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Disney+ will introduce a cheaper, ad-supported version this year

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In this photo illustration the Disney+ logo seen displayed on a smartphone screen. (Photo: Getty Images)
Disney+ will soon be available at a reduced price, but you’ll have to sit through commercials.

The Walt Disney Co. said Friday that it would introduce an ad-supported version of its Disney+ streaming service in the United States late this year, with plans to roll it out overseas in 2023. The move reflects the hot streaming ad market, the pressure on Disney to keep its streaming business growing and a broader trend among media companies to try to rebuild the traditional television ecosystem online.اضافة اعلان

But a lower-priced Disney+ carries risks, including potentially speeding the decline of some of Disney’s cable networks.

Disney has not yet set a price for subscriptions. The no-ads version, which was introduced in 2019, costs $8 a month. Although the streaming marketplace is changing rapidly, competing services charge 30% to 40% less for their ad-supported options. (For instance, Paramount+ charges $5 a month for “limited commercial interruptions” and $9 a month for no ads. HBO Max with ads runs $10 a month, and HBO Max without is $15 a month.)

The Information, a technology and media news site, on Thursday reported that Disney was discussing an ad-supported option.

“Since its launch, advertisers have been clamoring for the opportunity to be part of Disney+ and not just because there’s a growing demand for more streaming inventory,” Rita Ferro, president of advertising sales at Disney Media and Entertainment Distribution, said in a statement. Disney’s announcement comes as the company prepares for the television industry’s traditional “upfront” ad-selling season.

In offering an ad-supported version of Disney+, Disney joins rivals like WarnerMedia, Paramount Global and NBCUniversal, all of which offer tiered subscription pricing based on how many ads are fed to viewers. (The major exceptions are Apple TV+ and Netflix, which has repeatedly said that it has no plans to move into advertising.) Disney’s own Hulu carries ads.

But advertising is a unique risk for Disney+ because of the company’s dominance in children’s television. For decades, Disney Channel, the company’s flagship cable network, marketed itself to parents as a safe space. It does not carry any advertising, even in programming aimed at older children (unlike Nickelodeon).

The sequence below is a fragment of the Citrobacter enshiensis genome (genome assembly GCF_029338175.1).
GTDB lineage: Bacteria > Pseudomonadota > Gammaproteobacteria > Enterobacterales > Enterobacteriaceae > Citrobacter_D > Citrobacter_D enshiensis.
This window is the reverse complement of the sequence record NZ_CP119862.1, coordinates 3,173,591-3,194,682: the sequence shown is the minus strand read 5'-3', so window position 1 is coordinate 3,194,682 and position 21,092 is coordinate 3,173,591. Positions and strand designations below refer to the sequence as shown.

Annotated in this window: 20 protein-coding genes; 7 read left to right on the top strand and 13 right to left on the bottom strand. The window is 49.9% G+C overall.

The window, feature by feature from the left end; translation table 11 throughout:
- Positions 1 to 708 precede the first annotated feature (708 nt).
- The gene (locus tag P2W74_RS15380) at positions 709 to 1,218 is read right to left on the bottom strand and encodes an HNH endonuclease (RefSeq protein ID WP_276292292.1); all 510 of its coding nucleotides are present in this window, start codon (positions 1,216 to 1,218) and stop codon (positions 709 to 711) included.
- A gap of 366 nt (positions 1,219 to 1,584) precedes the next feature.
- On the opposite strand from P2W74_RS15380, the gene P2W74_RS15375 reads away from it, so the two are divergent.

Some areas of Disney+ are likely to remain ad-free, regardless of the subscription plan; the service, for instance, carries a great deal of content for pre-school-age children. But the line could be blurry. Ferro cited Pixar as one brand that advertisers would be able to access.

Some analysts questioned the timing of Disney’s announcement. “Is sub growth slowing?” Richard Greenfield, a founder of the LightShed Partners research firm, wrote on Twitter, referring to subscribers. “Lots of content coming, why cut price now.” Greenfield and others also wondered whether the move could be a precursor to combining Disney+ and Hulu. In early trading Friday, Disney shares were down about 4%, to $140.

Kareem Daniel, chairman of Disney Media and Entertainment Distribution, positioned a lower-priced, ad-supported Disney+ option as “a win for everyone — consumers, advertisers and our storytellers.” Disney said the offering was “a building block” in the company’s promise to Wall Street that Disney+ will have 230 million to 260 million paid subscribers by 2024. Disney+ added 11.8 million subscribers worldwide in its most recent quarter to reach 129.8 million.

Disney’s streaming division lost roughly $600 million in that quarter — about 27% more than a year earlier — because of costs that included content production, marketing and technology infrastructure. The company said last month that streaming programming expenses in the current quarter (for Disney+, Hulu and ESPN+) would increase by $800 million to $1 billion.

Disney has told investors that the division will be profitable by 2024. To accomplish that, the company has been aggressive in shaping its streaming portfolio in the image of its old-fashioned cable television business. That includes generating revenue from both subscriber fees and advertising sales and selling its services as a bundle. Last year, Disney began requiring some Hulu subscribers to also take Disney+ and ESPN+. This type of bundling is what made cable so profitable for media companies for decades.

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